White House promotes 'ObamaLovesAmerica' hashtag

Rudy Giuliani doubles down on criticism; administration officials fire back


This is a rush transcript from "The Five," February 20, 2015. This copy may not be in its final form and may be updated.

GUILFOYLE, CO-HOST: Hello, everyone. I'm Kimberly Guilfoyle along with Juan Williams, Jesse Waters, Stacey Dash and Greg Gutfeld. It's 5 o'clock in New York City and this is "The Five."

This week, Rudy Giuliani questioned President Obama's love for his country and he is not backing down.


RUDY GIULIANI, FORMER NEW YORK CITY MAYOR: If the president makes a speech and talks about what a great country this is, if the president could complete the following sentence, during the Crusades the Christians were barbarians and so were the Muslims. If the president could say Islamic fundamentalist terrorism is our enemy I will applaud the president. But until he does that, I will have doubt about his emotions, his feelings, his attitudes and the way in which he developed.


GUILFOYLE: Agree or disagree with the mayor? There is no doubt the president has been publicly critical of America to the rest of the world.


BARACK OBAMA, PRESIDENT OF THE UNITED STATES: There have been times where America has shown arrogance and been dismissive, even derisive.

Americans are not your enemy. We sometimes make mistakes. We have not been perfect.

I realize that America's critics will be quick to point out that at times, we have failed to live up to our ideals, that America has plenty of problems within its own borders. This is true.


GUILFOYLE: Just before he took office then Senator Obama said this.


OBAMA: We are five days away from fundamentally transforming the United States of America.


GUILFOYLE: So is it fair to question why he would want to transform a country that he himself has said he loved?

GREG GUTFELD, CO-HOST: To quote Reverend Wright, the chickens have come home to roost, but I throw that in there for the heck of it. I disagree with Rudy in the sense that I do believe the president loves his country, but he loves it in a different way. When we see America, we see the best thing in the world. When he sees America, he sees you know the world's angry aunt with a shotgun.


GUTFELD: Part of the family but always causing problems. It is not dislike, it's a patronizing superiority. The reason why it irritates me is he is saying we can do better. He is basically saying be like me. Be like me because I am better. He always wishes that America would reflect his progressive ideology and be more like Belgium or something more manageable and less aggressive and less arrogant than that angry aunt with the shot gun who is always showing up shooting at kids, playing their music too loud. He wants us to be likable and nice. That is why he brought up open change. So you can't blame Giuliani or anybody for that matter, for having some kind of suspicion that perhaps he doesn't like us as much as previous presidents. I would stop there.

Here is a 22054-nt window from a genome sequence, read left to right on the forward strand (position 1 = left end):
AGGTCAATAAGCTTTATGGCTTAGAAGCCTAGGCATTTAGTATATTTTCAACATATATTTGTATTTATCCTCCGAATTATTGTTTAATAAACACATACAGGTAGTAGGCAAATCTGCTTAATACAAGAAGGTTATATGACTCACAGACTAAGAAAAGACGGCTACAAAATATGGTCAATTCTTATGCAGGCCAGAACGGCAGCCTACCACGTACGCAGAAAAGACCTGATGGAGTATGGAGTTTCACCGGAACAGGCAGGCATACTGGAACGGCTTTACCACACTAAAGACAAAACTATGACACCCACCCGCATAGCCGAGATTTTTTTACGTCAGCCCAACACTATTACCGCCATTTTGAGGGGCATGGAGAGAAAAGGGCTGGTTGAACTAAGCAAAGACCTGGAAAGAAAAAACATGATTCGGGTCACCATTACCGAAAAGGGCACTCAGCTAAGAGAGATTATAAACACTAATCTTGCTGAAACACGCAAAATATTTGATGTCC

GUILFOYLE: All right. Let's continue.


GUILFOYLE: I think it is a good ending.

GUILFOYLE: Giuliani also brought up the company that the president has kept. You get a sense in the measure of a person by the people they surround themselves with. The people we grow up with and the people we spend our time with, whether professionally or academically, can help shape us, our view points, our ideology. I think that is what people are responding to saying the president perhaps has a different view point in a way of looking at it. He doesn't seem to want to favor American exceptionalism. When you look back at the history, and see the people he has been in company with like Bill Ayers, like Reverend Wright, and it does give you pause.

JESSE WATERS, GUEST CO-HOST: Perhaps Obama loves America. He just has a funny way of showing it. If you look at the words he said and the deeds he has taken, he said it is not an exceptional nation. After Americans were killed he went golfing and to fund raisers. He called half of the country bitter clingers. He remembers he didn't like the way the flag pin after 9/11 because that was very offensive. He has opened the boarders. He has gone on apology tours. He has played the race card and like you said, he hangs out with these American-hating creatures and he hangs out with domestic terrorists. So a lot of the people that think the president doesn't like America -- I mean, there is a reason for that and he gives these ammunition to people.

GUILFOYLE: You look at these -- when you brought up Reverend Wright, Greg, this is a man that President Obama sat in the front row when this man was preaching, where he is saying things like not God bless America but God blank America. Take a look at him there. That is why people are upset. You say wait a second, you say what are you even condoning and hanging out with someone like this if you really love America.

STACEY DASH, GUEST CO-HOST: Let's be honest. If America were a woman, he would have kicked her out of bed by now. It's obvious.

GUILFOYLE: That would be awkward.